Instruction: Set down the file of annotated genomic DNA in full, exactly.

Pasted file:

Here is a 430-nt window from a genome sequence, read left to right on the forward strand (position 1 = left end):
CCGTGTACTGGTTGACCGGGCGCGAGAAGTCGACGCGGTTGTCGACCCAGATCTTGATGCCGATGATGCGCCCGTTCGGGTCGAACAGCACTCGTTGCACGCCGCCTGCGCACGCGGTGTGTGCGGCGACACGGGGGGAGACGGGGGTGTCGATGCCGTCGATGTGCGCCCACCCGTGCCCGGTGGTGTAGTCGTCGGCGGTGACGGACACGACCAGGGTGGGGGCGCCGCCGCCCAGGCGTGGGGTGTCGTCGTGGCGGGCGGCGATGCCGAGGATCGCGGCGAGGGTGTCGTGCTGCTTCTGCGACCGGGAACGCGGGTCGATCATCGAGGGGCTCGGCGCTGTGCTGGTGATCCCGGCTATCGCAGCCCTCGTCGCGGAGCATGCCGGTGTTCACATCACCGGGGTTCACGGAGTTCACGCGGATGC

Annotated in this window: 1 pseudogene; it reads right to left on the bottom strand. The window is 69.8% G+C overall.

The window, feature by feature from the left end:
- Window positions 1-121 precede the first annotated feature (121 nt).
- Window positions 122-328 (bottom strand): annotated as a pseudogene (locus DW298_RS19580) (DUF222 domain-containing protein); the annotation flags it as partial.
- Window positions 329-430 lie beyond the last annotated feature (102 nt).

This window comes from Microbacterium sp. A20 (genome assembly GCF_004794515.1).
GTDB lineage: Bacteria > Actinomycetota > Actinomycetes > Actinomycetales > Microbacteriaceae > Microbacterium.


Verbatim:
Here is a 430-nt window from a genome sequence, read left to right on the forward strand (position 1 = left end):
CCGTGTACTGGTTGACCGGGCGCGAGAAGTCGACGCGGTTGTCGACCCAGATCTTGATGCCGATGATGCGCCCGTTCGGGTCGAACAGCACTCGTTGCACGCCGCCTGCGCACGCGGTGTGTGCGGCGACACGGGGGGAGACGGGGGTGTCGATGCCGTCGATGTGCGCCCACCCGTGCCCGGTGGTGTAGTCGTCGGCGGTGACGGACACGACCAGGGTGGGGGCGCCGCCGCCCAGGCGTGGGGTGTCGTCGTGGCGGGCGGCGATGCCGAGGATCGCGGCGAGGGTGTCGTGCTGCTTCTGCGACCGGGAACGCGGGTCGATCATCGAGGGGCTCGGCGCTGTGCTGGTGATCCCGGCTATCGCAGCCCTCGTCGCGGAGCATGCCGGTGTTCACATCACCGGGGTTCACGGAGTTCACGCGGATGC

Annotated in this window: 1 pseudogene; it reads right to left on the bottom strand. The window is 69.8% G+C overall.

The window, feature by feature from the left end:
- Window positions 1-121 precede the first annotated feature (121 nt).
- Window positions 122-328 (bottom strand): annotated as a pseudogene (locus DW298_RS19580) (DUF222 domain-containing protein); the annotation flags it as partial.
- Window positions 329-430 lie beyond the last annotated feature (102 nt).

This window comes from Microbacterium sp. A20 (genome assembly GCF_004794515.1).
GTDB lineage: Bacteria > Actinomycetota > Actinomycetes > Actinomycetales > Microbacteriaceae > Microbacterium.